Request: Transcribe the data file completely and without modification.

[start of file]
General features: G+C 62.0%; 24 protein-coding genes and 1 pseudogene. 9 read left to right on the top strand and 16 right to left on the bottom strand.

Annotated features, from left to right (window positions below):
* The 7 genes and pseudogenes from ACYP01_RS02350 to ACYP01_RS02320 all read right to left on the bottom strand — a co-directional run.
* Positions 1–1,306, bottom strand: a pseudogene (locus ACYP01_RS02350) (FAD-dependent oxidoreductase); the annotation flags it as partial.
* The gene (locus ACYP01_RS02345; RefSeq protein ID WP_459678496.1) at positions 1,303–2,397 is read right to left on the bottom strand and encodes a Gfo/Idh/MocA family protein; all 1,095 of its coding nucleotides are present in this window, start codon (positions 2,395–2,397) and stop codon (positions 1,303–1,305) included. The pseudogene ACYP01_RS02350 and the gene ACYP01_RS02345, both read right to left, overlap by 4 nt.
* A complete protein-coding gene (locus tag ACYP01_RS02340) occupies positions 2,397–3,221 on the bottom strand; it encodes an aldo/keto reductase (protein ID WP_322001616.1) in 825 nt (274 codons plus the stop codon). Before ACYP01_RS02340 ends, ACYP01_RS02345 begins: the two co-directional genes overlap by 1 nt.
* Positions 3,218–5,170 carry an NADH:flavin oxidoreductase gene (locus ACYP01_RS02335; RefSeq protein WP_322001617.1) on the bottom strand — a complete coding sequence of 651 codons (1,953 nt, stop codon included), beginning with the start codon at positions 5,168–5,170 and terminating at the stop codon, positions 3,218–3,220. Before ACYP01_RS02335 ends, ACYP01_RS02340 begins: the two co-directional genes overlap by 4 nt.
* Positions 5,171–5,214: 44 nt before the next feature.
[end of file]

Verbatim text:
General features: G+C 62.0%; 24 protein-coding genes and 1 pseudogene. 9 read left to right on the top strand and 16 right to left on the bottom strand.

Annotated features, from left to right (window positions below):
* The 7 genes and pseudogenes from ACYP01_RS02350 to ACYP01_RS02320 all read right to left on the bottom strand — a co-directional run.
* Positions 1–1,306, bottom strand: a pseudogene (locus ACYP01_RS02350) (FAD-dependent oxidoreductase); the annotation flags it as partial.
* The gene (locus ACYP01_RS02345; RefSeq protein ID WP_459678496.1) at positions 1,303–2,397 is read right to left on the bottom strand and encodes a Gfo/Idh/MocA family protein; all 1,095 of its coding nucleotides are present in this window, start codon (positions 2,395–2,397) and stop codon (positions 1,303–1,305) included. The pseudogene ACYP01_RS02350 and the gene ACYP01_RS02345, both read right to left, overlap by 4 nt.
* A complete protein-coding gene (locus tag ACYP01_RS02340) occupies positions 2,397–3,221 on the bottom strand; it encodes an aldo/keto reductase (protein ID WP_322001616.1) in 825 nt (274 codons plus the stop codon). Before ACYP01_RS02340 ends, ACYP01_RS02345 begins: the two co-directional genes overlap by 1 nt.
* Positions 3,218–5,170 carry an NADH:flavin oxidoreductase gene (locus ACYP01_RS02335; RefSeq protein WP_322001617.1) on the bottom strand — a complete coding sequence of 651 codons (1,953 nt, stop codon included), beginning with the start codon at positions 5,168–5,170 and terminating at the stop codon, positions 3,218–3,220. Before ACYP01_RS02335 ends, ACYP01_RS02340 begins: the two co-directional genes overlap by 4 nt.
* Positions 5,171–5,214: 44 nt before the next feature.